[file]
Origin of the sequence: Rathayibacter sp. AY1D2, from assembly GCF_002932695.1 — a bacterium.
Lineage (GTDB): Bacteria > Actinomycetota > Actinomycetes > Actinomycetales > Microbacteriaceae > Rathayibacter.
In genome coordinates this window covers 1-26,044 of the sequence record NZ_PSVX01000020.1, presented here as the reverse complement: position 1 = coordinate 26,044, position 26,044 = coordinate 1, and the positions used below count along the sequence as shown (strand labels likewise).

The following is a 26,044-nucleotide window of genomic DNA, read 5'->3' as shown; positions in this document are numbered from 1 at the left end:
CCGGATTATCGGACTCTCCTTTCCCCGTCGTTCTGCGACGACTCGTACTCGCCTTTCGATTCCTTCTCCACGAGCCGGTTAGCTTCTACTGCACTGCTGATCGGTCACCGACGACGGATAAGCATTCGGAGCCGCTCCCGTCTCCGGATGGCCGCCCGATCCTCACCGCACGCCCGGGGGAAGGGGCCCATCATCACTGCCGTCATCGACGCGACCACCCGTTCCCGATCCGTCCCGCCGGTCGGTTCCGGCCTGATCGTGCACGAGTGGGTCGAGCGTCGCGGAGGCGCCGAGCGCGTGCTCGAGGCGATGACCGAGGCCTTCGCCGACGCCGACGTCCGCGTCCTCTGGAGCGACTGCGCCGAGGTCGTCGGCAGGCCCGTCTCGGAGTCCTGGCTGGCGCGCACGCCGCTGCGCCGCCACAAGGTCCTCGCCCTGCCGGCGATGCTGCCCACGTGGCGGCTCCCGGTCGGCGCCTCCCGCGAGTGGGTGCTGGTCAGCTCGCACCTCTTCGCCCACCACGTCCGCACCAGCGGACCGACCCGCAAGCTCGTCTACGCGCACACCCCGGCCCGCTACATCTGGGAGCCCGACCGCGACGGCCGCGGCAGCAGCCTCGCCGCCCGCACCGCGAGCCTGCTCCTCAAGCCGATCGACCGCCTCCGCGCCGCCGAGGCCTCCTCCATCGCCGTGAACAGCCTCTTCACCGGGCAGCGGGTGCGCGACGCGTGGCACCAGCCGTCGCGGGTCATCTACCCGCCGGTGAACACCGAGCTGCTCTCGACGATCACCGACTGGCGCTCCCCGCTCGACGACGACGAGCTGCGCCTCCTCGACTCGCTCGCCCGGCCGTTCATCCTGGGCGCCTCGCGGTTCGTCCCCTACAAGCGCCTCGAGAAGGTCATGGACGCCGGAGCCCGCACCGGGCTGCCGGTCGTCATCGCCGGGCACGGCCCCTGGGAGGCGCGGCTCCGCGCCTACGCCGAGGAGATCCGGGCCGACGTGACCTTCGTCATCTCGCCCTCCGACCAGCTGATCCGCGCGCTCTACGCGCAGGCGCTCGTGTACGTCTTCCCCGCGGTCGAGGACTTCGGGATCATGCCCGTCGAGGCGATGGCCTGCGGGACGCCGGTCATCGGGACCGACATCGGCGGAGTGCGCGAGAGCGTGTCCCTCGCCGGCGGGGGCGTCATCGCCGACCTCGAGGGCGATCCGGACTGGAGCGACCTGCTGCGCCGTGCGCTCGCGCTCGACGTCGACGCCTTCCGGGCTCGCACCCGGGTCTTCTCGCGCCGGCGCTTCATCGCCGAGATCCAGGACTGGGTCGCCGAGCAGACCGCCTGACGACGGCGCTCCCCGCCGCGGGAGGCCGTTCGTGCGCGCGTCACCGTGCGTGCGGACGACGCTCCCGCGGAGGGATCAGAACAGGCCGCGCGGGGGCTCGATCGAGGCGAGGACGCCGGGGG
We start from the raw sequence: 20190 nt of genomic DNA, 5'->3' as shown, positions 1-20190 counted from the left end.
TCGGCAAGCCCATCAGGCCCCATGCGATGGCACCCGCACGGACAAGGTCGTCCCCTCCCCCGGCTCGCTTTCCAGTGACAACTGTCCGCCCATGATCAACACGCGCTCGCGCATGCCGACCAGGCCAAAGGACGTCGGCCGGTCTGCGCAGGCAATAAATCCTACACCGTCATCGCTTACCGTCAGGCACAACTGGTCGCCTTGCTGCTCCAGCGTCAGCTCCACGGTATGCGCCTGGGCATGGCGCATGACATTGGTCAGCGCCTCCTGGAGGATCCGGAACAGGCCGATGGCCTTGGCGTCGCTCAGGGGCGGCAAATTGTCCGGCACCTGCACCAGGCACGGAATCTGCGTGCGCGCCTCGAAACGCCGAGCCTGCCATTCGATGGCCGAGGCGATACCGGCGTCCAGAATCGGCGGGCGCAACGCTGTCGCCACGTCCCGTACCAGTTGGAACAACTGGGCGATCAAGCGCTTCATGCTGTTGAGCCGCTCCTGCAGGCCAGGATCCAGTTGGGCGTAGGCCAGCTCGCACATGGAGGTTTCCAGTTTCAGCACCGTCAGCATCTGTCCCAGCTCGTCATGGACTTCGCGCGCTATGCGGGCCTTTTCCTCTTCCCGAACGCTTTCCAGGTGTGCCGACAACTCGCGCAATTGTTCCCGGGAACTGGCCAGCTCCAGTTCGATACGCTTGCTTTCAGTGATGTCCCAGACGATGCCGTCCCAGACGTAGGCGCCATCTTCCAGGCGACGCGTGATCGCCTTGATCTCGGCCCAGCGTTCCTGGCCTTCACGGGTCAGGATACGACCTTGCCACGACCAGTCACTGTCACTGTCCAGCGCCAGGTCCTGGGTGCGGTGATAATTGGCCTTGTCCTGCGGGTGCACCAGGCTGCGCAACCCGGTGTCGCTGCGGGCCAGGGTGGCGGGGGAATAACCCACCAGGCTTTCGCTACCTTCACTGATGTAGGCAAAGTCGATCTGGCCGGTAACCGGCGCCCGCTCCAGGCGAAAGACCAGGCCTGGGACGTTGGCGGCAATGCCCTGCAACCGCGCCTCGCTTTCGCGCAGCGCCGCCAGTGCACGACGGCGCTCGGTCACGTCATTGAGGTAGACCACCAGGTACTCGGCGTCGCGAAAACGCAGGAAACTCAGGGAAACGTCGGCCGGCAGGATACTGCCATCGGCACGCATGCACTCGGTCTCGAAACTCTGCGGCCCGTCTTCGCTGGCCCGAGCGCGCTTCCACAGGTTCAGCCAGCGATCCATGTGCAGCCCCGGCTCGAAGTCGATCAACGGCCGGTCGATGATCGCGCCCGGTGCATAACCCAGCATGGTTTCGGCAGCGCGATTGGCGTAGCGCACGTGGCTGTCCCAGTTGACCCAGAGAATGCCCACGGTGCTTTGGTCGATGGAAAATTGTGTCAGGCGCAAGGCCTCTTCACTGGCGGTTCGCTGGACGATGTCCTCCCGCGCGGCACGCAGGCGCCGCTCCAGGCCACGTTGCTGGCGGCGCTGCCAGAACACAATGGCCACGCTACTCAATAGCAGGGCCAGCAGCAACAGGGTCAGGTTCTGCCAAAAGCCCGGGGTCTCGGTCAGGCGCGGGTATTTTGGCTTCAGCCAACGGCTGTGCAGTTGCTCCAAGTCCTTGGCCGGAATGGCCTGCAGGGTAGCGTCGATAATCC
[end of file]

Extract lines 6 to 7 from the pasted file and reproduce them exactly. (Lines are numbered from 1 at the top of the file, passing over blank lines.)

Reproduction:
We start from the raw sequence: 20190 nt of genomic DNA, 5'->3' as shown, positions 1-20190 counted from the left end.
TCGGCAAGCCCATCAGGCCCCATGCGATGGCACCCGCACGGACAAGGTCGTCCCCTCCCCCGGCTCGCTTTCCAGTGACAACTGTCCGCCCATGATCAACACGCGCTCGCGCATGCCGACCAGGCCAAAGGACGTCGGCCGGTCTGCGCAGGCAATAAATCCTACACCGTCATCGCTTACCGTCAGGCACAACTGGTCGCCTTGCTGCTCCAGCGTCAGCTCCACGGTATGCGCCTGGGCATGGCGCATGACATTGGTCAGCGCCTCCTGGAGGATCCGGAACAGGCCGATGGCCTTGGCGTCGCTCAGGGGCGGCAAATTGTCCGGCACCTGCACCAGGCACGGAATCTGCGTGCGCGCCTCGAAACGCCGAGCCTGCCATTCGATGGCCGAGGCGATACCGGCGTCCAGAATCGGCGGGCGCAACGCTGTCGCCACGTCCCGTACCAGTTGGAACAACTGGGCGATCAAGCGCTTCATGCTGTTGAGCCGCTCCTGCAGGCCAGGATCCAGTTGGGCGTAGGCCAGCTCGCACATGGAGGTTTCCAGTTTCAGCACCGTCAGCATCTGTCCCAGCTCGTCATGGACTTCGCGCGCTATGCGGGCCTTTTCCTCTTCCCGAACGCTTTCCAGGTGTGCCGACAACTCGCGCAATTGTTCCCGGGAACTGGCCAGCTCCAGTTCGATACGCTTGCTTTCAGTGATGTCCCAGACGATGCCGTCCCAGACGTAGGCGCCATCTTCCAGGCGACGCGTGATCGCCTTGATCTCGGCCCAGCGTTCCTGGCCTTCACGGGTCAGGATACGACCTTGCCACGACCAGTCACTGTCACTGTCCAGCGCCAGGTCCTGGGTGCGGTGATAATTGGCCTTGTCCTGCGGGTGCACCAGGCTGCGCAACCCGGTGTCGCTGCGGGCCAGGGTGGCGGGGGAATAACCCACCAGGCTTTCGCTACCTTCACTGATGTAGGCAAAGTCGATCTGGCCGGTAACCGGCGCCCGCTCCAGGCGAAAGACCAGGCCTGGGACGTTGGCGGCAATGCCCTGCAACCGCGCCTCGCTTTCGCGCAGCGCCGCCAGTGCACGACGGCGCTCGGTCACGTCATTGAGGTAGACCACCAGGTACTCGGCGTCGCGAAAACGCAGGAAACTCAGGGAAACGTCGGCCGGCAGGATACTGCCATCGGCACGCATGCACTCGGTCTCGAAACTCTGCGGCCCGTCTTCGCTGGCCCGAGCGCGCTTCCACAGGTTCAGCCAGCGATCCATGTGCAGCCCCGGCTCGAAGTCGATCAACGGCCGGTCGATGATCGCGCCCGGTGCATAACCCAGCATGGTTTCGGCAGCGCGATTGGCGTAGCGCACGTGGCTGTCCCAGTTGACCCAGAGAATGCCCACGGTGCTTTGGTCGATGGAAAATTGTGTCAGGCGCAAGGCCTCTTCACTGGCGGTTCGCTGGACGATGTCCTCCCGCGCGGCACGCAGGCGCCGCTCCAGGCCACGTTGCTGGCGGCGCTGCCAGAACACAATGGCCACGCTACTCAATAGCAGGGCCAGCAGCAACAGGGTCAGGTTCTGCCAAAAGCCCGGGGTCTCGGTCAGGCGCGGGTATTTTGGCTTCAGCCAACGGCTGTGCAGTTGCTCCAAGTCCTTGGCCGGAATGGCCTGCAGGGTAGCGTCGATAATCC